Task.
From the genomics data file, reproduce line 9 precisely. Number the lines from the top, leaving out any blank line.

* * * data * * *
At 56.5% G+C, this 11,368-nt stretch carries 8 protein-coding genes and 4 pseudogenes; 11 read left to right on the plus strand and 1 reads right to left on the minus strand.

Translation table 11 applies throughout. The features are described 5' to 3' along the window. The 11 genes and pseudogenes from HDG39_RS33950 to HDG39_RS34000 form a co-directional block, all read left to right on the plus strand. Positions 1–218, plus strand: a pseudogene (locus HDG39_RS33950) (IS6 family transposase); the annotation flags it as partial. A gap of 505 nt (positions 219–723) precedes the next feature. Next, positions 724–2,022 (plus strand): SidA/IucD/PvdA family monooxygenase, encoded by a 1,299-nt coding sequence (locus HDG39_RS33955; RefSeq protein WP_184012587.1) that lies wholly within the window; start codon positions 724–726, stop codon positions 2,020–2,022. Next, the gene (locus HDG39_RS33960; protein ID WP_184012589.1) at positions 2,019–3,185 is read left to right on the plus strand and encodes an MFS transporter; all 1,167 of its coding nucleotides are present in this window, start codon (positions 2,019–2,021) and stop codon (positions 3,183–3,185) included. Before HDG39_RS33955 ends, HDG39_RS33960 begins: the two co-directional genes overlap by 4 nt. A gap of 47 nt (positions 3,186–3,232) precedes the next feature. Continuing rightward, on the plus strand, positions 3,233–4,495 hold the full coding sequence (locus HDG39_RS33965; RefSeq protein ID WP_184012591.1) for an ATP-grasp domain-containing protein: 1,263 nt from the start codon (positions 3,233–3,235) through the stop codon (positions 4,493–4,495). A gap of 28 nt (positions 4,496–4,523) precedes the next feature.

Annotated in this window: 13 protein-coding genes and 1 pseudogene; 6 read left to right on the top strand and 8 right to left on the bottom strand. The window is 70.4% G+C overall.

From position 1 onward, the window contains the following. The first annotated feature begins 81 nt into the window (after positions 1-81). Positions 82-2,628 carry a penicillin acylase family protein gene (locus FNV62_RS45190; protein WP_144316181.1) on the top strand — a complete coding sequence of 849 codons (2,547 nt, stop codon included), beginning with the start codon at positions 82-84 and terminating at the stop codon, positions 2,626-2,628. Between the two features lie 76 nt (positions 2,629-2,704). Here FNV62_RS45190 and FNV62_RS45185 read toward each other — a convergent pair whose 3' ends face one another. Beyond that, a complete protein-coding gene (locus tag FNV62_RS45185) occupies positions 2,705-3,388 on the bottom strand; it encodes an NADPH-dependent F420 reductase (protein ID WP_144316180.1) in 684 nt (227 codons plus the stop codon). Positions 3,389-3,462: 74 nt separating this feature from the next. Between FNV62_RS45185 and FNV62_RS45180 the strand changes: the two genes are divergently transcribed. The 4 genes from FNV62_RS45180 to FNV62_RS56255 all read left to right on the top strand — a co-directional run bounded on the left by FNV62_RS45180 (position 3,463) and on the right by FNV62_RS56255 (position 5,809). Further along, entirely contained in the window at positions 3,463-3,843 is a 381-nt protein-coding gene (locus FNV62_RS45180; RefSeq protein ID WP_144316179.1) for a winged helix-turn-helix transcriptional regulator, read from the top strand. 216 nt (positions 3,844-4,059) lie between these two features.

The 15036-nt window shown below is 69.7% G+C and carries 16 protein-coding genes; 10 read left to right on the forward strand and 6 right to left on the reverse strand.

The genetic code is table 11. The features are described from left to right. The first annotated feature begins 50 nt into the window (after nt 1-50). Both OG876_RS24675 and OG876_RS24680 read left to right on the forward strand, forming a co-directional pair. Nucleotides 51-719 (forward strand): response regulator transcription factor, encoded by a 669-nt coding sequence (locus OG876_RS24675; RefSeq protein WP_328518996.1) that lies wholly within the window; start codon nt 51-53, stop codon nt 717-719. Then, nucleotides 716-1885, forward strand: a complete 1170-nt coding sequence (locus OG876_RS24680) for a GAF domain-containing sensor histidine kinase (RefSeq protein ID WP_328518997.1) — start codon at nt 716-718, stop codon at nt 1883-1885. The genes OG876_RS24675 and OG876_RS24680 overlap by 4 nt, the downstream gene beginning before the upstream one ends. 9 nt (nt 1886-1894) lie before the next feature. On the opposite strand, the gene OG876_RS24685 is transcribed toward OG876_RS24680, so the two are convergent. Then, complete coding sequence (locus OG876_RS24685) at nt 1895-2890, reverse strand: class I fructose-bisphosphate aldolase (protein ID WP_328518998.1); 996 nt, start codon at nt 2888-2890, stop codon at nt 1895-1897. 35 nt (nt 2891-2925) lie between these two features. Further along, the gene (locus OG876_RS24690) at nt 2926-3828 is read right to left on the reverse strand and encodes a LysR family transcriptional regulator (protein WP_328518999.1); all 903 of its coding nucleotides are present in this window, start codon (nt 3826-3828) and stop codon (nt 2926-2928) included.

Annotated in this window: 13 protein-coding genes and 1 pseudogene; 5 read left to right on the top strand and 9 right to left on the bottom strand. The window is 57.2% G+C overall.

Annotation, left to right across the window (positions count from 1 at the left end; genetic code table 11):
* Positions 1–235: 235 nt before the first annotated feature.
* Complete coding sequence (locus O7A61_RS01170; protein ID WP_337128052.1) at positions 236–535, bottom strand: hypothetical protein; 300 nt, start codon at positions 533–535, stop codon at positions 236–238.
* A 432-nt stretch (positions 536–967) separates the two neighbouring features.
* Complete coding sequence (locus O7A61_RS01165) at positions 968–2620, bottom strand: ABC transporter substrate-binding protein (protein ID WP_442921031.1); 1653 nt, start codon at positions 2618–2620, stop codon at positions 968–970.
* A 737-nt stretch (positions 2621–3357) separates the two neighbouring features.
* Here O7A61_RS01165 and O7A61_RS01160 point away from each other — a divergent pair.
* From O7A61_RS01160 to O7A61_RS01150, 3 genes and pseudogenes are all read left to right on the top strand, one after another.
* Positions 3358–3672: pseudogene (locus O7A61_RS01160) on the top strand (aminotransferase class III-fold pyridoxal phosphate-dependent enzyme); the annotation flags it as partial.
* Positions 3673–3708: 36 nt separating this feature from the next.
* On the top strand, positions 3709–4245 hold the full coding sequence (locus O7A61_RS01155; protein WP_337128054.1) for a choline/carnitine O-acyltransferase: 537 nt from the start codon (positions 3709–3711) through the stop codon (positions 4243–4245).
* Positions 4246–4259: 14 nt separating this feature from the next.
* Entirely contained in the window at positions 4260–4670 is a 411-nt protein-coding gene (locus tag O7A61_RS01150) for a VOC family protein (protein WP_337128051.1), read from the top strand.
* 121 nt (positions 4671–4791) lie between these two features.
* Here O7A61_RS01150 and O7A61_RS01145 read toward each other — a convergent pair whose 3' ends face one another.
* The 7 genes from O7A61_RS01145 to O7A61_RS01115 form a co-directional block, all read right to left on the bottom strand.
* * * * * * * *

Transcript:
* Positions 1–235: 235 nt before the first annotated feature.